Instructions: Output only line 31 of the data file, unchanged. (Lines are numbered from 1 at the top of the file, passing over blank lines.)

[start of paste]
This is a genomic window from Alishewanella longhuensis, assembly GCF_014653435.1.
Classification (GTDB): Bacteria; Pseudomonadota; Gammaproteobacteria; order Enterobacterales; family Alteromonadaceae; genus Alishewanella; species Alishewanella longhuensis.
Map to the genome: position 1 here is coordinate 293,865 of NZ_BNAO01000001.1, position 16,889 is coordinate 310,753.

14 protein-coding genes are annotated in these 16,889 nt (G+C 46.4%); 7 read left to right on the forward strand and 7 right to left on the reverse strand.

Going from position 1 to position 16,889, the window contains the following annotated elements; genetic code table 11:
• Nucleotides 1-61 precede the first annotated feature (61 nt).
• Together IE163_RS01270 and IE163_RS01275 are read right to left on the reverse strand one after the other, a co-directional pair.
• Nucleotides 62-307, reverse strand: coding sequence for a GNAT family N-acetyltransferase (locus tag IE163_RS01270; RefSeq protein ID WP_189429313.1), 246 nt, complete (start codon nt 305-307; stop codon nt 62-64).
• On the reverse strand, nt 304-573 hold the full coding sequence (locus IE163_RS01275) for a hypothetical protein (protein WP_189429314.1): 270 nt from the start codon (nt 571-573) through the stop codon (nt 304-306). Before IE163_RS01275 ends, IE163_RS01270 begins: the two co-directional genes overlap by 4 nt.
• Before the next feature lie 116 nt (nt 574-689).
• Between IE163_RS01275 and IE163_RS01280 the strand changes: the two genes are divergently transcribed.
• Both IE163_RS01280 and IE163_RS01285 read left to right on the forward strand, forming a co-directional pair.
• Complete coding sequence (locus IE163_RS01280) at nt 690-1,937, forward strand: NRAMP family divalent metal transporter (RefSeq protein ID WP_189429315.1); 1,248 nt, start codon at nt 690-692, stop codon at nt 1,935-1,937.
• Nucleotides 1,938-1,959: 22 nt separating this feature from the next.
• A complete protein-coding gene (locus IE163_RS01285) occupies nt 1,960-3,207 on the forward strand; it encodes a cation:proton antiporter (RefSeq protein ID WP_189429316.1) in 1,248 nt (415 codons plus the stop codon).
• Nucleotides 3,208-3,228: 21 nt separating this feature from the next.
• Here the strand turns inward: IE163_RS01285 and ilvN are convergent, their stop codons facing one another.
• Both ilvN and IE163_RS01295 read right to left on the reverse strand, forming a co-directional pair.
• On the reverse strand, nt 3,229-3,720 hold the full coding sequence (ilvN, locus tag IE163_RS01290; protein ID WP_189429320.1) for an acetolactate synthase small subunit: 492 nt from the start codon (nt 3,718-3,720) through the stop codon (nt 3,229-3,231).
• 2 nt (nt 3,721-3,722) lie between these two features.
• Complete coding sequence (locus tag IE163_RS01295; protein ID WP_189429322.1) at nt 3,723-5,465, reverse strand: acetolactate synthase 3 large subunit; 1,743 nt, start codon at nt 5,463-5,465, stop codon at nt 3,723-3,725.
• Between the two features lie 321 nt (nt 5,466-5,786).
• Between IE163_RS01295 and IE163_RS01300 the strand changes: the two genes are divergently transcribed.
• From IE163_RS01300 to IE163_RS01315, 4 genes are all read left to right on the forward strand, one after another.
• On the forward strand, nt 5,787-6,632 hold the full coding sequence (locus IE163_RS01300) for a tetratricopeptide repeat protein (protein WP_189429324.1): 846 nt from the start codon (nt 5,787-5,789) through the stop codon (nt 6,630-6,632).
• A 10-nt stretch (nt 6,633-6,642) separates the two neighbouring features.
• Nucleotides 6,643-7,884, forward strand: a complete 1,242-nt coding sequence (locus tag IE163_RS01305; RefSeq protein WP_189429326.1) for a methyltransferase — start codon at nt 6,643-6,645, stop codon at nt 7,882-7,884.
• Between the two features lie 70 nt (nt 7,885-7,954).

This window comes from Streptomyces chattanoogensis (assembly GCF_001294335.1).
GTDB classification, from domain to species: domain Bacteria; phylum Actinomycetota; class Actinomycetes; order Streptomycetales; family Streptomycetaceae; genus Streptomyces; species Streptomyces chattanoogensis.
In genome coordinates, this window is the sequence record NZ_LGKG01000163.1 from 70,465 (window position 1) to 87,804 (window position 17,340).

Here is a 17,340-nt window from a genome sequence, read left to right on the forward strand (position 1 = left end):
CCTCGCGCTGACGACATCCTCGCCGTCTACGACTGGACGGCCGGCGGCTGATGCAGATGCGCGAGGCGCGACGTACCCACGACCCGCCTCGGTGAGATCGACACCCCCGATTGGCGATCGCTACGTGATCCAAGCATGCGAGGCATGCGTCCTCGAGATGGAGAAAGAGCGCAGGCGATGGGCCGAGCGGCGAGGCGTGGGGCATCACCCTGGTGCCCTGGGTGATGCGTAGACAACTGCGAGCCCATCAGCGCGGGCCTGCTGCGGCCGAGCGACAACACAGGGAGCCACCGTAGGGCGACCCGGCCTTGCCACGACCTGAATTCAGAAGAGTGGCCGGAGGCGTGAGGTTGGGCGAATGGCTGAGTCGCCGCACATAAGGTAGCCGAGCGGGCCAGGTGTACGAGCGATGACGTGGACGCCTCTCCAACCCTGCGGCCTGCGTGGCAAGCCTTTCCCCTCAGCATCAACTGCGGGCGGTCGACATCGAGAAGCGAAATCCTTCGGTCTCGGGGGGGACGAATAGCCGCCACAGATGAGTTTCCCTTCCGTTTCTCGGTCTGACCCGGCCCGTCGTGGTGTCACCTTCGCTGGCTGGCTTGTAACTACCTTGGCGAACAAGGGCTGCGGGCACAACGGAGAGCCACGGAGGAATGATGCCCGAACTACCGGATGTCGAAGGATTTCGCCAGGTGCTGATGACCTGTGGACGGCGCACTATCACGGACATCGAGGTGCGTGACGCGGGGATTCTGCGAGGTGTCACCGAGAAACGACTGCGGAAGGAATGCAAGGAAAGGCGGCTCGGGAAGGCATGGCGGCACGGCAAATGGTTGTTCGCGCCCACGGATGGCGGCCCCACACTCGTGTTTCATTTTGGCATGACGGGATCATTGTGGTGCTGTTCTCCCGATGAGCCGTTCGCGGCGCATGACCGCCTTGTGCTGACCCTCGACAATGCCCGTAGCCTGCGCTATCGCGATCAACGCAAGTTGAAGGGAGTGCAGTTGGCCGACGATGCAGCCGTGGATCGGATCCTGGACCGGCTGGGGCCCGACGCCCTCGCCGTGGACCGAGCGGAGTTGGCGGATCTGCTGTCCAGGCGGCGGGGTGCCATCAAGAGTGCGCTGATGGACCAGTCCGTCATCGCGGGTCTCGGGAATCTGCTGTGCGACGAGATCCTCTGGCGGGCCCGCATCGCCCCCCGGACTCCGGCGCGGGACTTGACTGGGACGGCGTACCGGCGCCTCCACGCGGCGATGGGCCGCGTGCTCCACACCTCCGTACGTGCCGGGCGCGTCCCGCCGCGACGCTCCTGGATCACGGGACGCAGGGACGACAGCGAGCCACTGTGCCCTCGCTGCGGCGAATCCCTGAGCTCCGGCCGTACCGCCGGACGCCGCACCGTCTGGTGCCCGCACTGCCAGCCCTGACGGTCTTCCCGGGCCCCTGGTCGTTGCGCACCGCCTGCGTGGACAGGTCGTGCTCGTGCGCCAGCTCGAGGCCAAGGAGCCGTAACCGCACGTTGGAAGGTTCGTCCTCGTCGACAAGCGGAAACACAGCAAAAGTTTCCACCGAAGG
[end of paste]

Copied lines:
In genome coordinates, this window is the sequence record NZ_LGKG01000163.1 from 70,465 (window position 1) to 87,804 (window position 17,340).